In a rare public appearance outside the White House last Tuesday, President Biden delivered an animated, if confused, speech criticizing so-called “anti-voting” laws currently making their way through several Republican-controlled state legislatures. The recent flurry of bombastic rhetoric on “voting rights” from Joe Biden and his Democrat allies has come as left-wing attempts to federalize elections and strip states of their ability to enact election integrity measures have been blocked by Republicans and the few remaining moderate Democrats in the Senate.
Despite the fact that more Americans voted in 2020 than ever before – and that Democrats took control of the Senate and the White House – Joe Biden claimed in his remarks that “we are facing the most significant test of our democracy since the Civil War.”
Notably, however, Biden’s speech was lacking in many specifics about how Republican “voter suppression” bills actually suppress votes. Biden instead resorted to broad, largely baseless claims about Republican-sponsored legislation, asserting the existence of a nebulous existential threat to democracy that he, or any other Democrat for that matter, has been unable to explicitly define. Perhaps most telling of all, Biden was unable to explain how either of Democrats’ two voting bills, the “For the People Act” and the “John Lewis Voting Rights Act,” would do anything to actually rectify the supposed ailments plaguing our democracy.
Conservatives have also rightly pointed out that Biden’s speech this week, along with his repeated attacks on election security laws passed by Republican state legislatures, are a blatant attack on the sovereignty of state governments and the principle of federalism that underpins our system of government. The Constitution specifically and purposely outlines that the states, not the federal government, have control over their own election laws. The federal takeover of elections contemplated by the Democrat legislation is brazenly unconstitutional.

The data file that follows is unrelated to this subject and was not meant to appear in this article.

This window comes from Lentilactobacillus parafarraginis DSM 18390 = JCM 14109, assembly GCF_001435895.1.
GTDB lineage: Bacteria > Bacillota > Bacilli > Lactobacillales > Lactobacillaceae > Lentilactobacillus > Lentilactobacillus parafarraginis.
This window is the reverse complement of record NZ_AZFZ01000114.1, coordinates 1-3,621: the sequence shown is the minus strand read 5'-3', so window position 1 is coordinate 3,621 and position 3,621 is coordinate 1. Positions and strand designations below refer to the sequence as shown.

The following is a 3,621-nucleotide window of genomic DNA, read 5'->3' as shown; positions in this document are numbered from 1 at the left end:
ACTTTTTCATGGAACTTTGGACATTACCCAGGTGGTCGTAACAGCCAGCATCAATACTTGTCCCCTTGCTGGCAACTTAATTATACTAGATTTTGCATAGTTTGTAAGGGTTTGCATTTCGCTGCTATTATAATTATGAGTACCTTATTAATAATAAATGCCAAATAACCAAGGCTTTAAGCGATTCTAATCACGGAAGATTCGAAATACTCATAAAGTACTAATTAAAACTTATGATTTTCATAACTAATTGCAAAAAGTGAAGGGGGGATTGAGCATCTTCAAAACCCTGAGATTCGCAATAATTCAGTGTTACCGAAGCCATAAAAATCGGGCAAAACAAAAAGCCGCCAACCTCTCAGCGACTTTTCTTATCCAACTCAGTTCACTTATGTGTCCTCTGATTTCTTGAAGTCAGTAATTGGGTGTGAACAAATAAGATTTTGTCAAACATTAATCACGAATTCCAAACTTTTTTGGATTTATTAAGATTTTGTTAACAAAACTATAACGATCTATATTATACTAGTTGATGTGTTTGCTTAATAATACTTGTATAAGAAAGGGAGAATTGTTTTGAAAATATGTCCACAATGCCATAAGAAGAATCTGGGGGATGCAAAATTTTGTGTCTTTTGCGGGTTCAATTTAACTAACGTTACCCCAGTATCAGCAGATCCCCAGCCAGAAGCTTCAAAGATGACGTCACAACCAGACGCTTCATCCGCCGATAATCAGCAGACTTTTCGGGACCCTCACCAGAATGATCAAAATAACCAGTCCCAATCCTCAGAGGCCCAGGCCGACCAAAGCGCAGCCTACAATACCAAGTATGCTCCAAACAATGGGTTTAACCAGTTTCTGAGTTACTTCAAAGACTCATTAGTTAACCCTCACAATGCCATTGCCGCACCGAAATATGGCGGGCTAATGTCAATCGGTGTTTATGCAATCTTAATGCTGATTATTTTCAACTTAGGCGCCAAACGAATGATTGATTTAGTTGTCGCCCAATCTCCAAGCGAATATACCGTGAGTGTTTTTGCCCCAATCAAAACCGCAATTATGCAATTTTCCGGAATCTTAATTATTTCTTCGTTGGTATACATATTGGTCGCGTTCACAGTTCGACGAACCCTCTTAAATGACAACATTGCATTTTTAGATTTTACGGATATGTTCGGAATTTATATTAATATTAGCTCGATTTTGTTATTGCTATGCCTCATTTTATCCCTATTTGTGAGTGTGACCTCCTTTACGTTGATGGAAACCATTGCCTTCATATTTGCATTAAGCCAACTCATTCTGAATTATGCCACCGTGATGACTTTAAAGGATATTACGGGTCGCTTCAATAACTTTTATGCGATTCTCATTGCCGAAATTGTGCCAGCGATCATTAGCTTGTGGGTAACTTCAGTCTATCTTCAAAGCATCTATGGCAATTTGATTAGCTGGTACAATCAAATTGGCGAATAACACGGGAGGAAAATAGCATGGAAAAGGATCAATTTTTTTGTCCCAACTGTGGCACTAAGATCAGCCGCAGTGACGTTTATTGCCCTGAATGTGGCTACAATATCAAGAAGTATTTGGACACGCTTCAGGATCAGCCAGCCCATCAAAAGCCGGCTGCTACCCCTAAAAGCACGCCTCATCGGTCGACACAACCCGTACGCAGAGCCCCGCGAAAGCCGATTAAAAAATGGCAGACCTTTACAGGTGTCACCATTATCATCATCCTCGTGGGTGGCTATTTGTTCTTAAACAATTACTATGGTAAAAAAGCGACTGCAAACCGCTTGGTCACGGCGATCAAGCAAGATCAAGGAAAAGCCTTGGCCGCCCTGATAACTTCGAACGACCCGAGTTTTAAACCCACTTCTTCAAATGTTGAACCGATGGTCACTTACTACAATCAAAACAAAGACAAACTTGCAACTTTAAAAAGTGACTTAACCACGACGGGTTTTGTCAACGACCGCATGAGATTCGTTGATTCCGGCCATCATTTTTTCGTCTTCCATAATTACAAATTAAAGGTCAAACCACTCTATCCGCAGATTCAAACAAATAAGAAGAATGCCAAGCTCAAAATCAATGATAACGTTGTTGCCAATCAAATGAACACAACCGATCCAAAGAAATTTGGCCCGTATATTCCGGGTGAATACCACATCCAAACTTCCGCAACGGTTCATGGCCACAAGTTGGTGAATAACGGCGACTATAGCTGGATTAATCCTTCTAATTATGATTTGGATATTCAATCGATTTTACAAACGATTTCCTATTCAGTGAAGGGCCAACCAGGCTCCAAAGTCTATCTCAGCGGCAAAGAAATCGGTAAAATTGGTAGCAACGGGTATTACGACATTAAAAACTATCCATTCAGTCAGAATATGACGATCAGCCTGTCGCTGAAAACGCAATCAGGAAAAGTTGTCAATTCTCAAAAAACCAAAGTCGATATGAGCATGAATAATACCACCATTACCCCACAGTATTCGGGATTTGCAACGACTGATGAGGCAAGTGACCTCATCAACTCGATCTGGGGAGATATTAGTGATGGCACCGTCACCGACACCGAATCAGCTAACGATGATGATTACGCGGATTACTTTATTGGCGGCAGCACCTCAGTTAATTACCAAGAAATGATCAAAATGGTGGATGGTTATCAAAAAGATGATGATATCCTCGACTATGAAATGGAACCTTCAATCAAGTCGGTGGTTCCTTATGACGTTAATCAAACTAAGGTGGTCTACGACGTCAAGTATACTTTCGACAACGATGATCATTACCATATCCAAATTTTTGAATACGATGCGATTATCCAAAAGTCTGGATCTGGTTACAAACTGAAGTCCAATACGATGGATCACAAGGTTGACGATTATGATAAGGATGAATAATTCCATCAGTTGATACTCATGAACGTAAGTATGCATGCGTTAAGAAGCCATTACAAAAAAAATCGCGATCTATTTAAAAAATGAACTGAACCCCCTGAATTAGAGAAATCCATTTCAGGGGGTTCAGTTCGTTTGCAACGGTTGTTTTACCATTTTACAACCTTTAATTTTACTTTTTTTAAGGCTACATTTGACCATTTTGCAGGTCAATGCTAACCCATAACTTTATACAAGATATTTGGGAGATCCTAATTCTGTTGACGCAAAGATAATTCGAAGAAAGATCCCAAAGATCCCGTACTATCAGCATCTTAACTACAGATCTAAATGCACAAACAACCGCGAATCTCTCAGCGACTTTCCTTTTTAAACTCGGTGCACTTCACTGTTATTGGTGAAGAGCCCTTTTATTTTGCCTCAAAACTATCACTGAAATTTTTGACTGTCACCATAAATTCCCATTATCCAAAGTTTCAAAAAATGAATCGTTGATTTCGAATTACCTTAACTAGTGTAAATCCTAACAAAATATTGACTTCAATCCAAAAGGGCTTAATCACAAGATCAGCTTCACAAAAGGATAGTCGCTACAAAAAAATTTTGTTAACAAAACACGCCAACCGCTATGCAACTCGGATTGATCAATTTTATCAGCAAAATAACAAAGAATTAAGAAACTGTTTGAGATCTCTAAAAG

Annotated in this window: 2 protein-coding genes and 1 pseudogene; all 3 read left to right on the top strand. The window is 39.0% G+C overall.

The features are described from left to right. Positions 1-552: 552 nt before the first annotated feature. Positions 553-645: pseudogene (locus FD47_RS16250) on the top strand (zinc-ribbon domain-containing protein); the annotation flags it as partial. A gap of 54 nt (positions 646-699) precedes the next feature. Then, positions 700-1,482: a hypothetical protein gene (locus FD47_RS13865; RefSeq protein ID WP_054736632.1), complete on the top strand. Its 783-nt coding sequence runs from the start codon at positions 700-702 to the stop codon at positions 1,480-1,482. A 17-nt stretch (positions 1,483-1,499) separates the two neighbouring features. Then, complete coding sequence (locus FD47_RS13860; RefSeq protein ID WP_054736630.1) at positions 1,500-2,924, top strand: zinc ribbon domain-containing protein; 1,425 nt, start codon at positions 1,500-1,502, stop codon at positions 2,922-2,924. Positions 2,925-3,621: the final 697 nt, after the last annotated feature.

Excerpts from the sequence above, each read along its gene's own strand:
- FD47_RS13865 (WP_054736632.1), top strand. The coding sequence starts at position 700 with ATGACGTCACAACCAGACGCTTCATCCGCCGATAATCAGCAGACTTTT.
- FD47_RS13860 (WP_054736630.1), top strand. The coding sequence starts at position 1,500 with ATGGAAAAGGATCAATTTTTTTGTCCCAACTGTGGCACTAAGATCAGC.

Unfortunately, Democrat legislators in several states have been more than happy to indulge federal encroachment on state election systems. As Joe Biden delivered his demagogic speech, Democrats from Texas were shaking hands and taking selfies in Washington, D.C. after having fled the state in a last-ditch effort to prevent the Republican-controlled legislature from passing new voter security measures.
Democrats have good reason to be concerned about their mission to rewrite election laws. Their flagship voting bill, the For the People Act, known alternatively as H.R. 1 and S. 1, effectively died on the Senate floor late last month after failing to gain the 60 votes necessary to proceed to floor debate. As AMAC Newsline has previously reported, while H.R. 1 faced opposition from Republicans and many state election officials from the beginning, the writing was on the wall once Senator Joe Manchin (D-WV) publicly announced that he would vote against the bill.
But as Joe Biden showed on Tuesday, Republicans should not assume that they’ve seen the last of H.R. 1 . Despite the apparent defeat of the bill, Biden nonetheless insisted that the Senate “must pass the For the People Act” as a “national imperative,” suggesting that Democrats could introduce further iterations of the legislation at some point before the midterm elections next year.